The composition may further comprises a polymeric carrier that enhances delivery of the RNA molecule to the tissue of the mammal. The polymeric carrier may comprise a cationic polymer that binds to the RNA molecule. The cationic polymer may be an amino acid copolymer, containing, for example, histidine and lysine residues. The polymer may be a branched polymer.
The composition may contain a targeted synthetic vector that enhances delivery of the RNA molecule to the tissue of the mammal. The synthetic vector may comprise a cationic polymer, a hydrophilic polymer, and a targeting ligand. The polymer may be a polyethyleneimine, the hydrophilic polymer may be a polyethyleneglycol, and/or the targeting ligand may be a peptide comprising an RGD sequence.
In any of these methods, a pulsed electric field may be applied to the tissue substantially contemporaneously with the composition. A second electric pulse may be applied substantially contemporaneously to the tissue to enhance delivery.
The endogenous gene may be a mutated endogenous gene, and at least one mutation in the mutated gene may be in a coding or regulatory region of the gene.
The composition may be a vector composition where the vector encodes an RNA transcript operatively coupled to a regulatory sequence that controls transcription of the transcript, and where the transcript can form a double stranded RNA molecule in the tissue that specifically reduces or inhibits expression of the endogenous gene. The vector may be a viral vector or a plasmid, cosmid or bacteriophage vector. The regulatory sequence may comprise a promoter, for example a a tissue-selective promoter such as a skin-selective promoter or a tumor selective promoter. The may be selected from the group consisting of CMV, RSV LTR, MPSV LTR, SV4 AFP, ALA, OC and keratin specific promoters.
In any of these methods, the endogenous gene may be selected from the group consisting of cancer causing genes, growth factor genes, angiogenesis factor genes, protease genes, protein serine/threonine kinase genes, protein tyrosine kinase genes, protein serine/threonine phosphatase genes, protein tyrosine phosphatase genes, receptor genes, matrix protein genes, cytokine genes, growth hormone genes, and transcription factor genes. The gene may be selected from the group consisting of VEGF, VEGF-R, VEGF-R2, VEGF121, VEGF165, VEGF189, and VEGF206.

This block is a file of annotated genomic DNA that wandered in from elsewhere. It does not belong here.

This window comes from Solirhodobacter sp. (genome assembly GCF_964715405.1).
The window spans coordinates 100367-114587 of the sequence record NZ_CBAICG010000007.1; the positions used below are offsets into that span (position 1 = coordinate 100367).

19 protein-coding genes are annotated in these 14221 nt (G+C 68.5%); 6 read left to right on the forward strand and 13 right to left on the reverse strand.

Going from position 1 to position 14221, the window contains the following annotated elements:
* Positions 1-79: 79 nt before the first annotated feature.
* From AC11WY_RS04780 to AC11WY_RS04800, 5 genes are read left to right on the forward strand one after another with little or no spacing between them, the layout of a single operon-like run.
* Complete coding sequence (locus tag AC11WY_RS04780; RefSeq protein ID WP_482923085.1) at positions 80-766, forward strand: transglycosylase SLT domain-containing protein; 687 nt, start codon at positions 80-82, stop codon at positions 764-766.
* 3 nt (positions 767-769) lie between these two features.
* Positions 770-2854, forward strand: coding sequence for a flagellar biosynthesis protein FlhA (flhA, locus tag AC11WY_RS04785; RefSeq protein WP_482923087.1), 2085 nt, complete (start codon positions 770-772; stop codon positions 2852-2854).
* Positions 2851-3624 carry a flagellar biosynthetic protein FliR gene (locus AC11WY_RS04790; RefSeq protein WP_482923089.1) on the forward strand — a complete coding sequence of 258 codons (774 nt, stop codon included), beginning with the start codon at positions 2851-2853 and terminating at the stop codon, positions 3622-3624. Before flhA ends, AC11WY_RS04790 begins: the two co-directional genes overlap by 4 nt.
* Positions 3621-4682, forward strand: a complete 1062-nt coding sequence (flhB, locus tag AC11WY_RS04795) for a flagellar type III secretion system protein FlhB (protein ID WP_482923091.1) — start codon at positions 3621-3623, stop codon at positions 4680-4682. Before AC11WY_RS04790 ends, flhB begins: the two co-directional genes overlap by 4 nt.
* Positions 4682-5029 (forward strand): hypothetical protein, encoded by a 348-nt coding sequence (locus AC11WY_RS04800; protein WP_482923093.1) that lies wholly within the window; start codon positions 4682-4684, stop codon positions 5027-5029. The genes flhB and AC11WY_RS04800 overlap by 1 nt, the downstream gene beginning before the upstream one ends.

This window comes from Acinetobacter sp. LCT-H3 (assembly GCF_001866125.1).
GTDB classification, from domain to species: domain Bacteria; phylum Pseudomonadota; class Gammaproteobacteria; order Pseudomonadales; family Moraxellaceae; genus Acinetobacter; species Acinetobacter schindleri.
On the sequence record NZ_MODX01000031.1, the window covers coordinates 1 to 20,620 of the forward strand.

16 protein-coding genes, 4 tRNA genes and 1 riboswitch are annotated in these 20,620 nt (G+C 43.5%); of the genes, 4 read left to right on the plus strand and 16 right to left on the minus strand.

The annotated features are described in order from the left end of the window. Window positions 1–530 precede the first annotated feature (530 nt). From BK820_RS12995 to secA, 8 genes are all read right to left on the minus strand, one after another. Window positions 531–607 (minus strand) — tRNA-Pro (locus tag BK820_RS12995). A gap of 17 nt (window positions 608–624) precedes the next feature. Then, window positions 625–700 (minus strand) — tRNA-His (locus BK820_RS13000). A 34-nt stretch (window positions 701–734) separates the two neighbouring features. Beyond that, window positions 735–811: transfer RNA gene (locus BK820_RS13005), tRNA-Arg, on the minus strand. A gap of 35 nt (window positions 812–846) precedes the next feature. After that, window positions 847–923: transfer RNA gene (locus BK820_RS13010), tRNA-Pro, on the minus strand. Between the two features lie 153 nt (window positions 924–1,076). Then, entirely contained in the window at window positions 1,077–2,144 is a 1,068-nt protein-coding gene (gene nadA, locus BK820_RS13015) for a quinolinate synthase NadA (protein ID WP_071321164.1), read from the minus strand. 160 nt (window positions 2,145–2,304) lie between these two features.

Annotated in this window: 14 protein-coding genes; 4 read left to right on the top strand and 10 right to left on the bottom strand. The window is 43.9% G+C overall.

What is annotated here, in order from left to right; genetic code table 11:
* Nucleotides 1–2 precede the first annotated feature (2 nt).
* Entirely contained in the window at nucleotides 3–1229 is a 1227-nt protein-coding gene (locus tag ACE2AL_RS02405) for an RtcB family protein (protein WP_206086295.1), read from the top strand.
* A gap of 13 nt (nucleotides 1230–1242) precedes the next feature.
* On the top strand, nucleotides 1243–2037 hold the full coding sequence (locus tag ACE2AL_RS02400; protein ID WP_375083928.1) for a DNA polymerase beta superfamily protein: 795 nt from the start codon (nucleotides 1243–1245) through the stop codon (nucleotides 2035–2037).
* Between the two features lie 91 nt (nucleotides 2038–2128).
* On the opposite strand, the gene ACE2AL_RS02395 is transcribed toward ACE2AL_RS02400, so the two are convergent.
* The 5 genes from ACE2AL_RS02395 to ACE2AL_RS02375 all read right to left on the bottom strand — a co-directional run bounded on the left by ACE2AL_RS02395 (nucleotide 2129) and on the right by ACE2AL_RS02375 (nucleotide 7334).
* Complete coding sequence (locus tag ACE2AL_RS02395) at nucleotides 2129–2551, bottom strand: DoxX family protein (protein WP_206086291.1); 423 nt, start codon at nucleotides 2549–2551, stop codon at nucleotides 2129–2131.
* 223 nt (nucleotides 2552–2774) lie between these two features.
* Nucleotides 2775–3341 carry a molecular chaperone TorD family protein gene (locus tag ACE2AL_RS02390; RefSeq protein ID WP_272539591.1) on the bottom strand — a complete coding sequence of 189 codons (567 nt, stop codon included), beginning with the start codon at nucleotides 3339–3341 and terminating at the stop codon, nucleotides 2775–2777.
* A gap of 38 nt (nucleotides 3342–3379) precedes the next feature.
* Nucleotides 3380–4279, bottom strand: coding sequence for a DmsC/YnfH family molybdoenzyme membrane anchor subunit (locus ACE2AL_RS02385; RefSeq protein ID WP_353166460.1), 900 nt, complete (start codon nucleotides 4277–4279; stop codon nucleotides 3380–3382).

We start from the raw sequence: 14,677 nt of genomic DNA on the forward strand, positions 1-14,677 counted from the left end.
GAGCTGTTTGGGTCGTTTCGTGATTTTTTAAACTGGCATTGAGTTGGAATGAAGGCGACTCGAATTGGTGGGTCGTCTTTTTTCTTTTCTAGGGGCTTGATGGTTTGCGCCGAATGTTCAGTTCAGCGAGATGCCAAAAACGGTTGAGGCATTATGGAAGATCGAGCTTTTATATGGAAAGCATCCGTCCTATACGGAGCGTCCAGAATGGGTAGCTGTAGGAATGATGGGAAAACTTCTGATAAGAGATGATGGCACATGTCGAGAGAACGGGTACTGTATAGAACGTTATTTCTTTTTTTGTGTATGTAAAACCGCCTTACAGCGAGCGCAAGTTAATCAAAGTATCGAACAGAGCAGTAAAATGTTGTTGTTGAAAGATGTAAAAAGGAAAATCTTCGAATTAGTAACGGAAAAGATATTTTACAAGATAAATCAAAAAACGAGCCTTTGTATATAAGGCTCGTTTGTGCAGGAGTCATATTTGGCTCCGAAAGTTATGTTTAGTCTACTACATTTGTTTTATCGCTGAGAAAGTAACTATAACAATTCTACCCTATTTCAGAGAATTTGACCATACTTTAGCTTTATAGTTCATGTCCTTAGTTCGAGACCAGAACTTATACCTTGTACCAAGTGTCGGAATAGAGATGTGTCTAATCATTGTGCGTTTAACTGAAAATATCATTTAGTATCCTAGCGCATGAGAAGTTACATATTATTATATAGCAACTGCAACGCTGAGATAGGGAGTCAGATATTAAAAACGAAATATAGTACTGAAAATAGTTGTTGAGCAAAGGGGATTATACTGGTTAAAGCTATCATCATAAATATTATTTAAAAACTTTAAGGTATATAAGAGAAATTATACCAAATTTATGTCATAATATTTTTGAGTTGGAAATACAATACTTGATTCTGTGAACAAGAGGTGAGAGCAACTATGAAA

In methods involving application of an electric pulse the pulse may comprise a square wave pulse of at least 50 V that may be applied to the tissue for between about 10 and about 20 minutes The pulse may be monopolar, bipolar or of multiple polarity. The pulse may comprise an exponential decay pulse of 120 V that may be applied to the tissue for between about 10 and about 20 minutes. In each of these methods the electric pulse may be applied via an electrode selected from the group consisting of a caliper electrode, a meander electrode, a needle electrode, a micro needle array electrode, a micropatch electrode, a ring electrode, and combinations thereof. The caliper electrode may have an area of about 1 cm2. The caliper electrode may be applied to a skin fold having a thickness of about 1 mm to about 6 mm.
BRIEF DESCRIPTION OF THE DRAWINGS
Other objects, features and advantages of the present invention will become apparent from the following detailed description. It should be understood, however, that the detailed description and the specific examples, while indicating preferred embodiments of the invention, are given by way of illustration only, since various changes and modifications within the spirit and scope of the invention will become apparent to those skilled in the art from this detailed description
FIG. 1 shows electroporation mediated RNAi delivery in animal disease model. Step I: local delivery of naked plasmid DNA expressing double stranded RNA in host tissue with a saline solution, of double stranded RNA (large fragment-700 bp, or 21-23 nt oligos), and both; Step II: pulsed electrical field treatment with appropriate apparatus and probes; Step III: Biological readout to detect the efficiency of RNAi inhibition of targeted protein and therapeutic efficacy.
FIG. 2 shows RNAi mediated inhibition of Luciferase Expression in a Xenograft tumor model. Luciferase expression vector (pCI-Luc) was co-delivered with specific dsRNA (Luc-dsRNA) and non-specific dsRNA (LacZ-dsRNA) at 3 concentrations intra-tumor directly. At 0.5 μg, Luciferase expression was significantly inhibited by vector expressed specific dsRNA, but not by LacZ-dsRNA. When concentrations of both specific and non-specific dsRNAs reach to 5 μg dose, the inhibition become non-specific.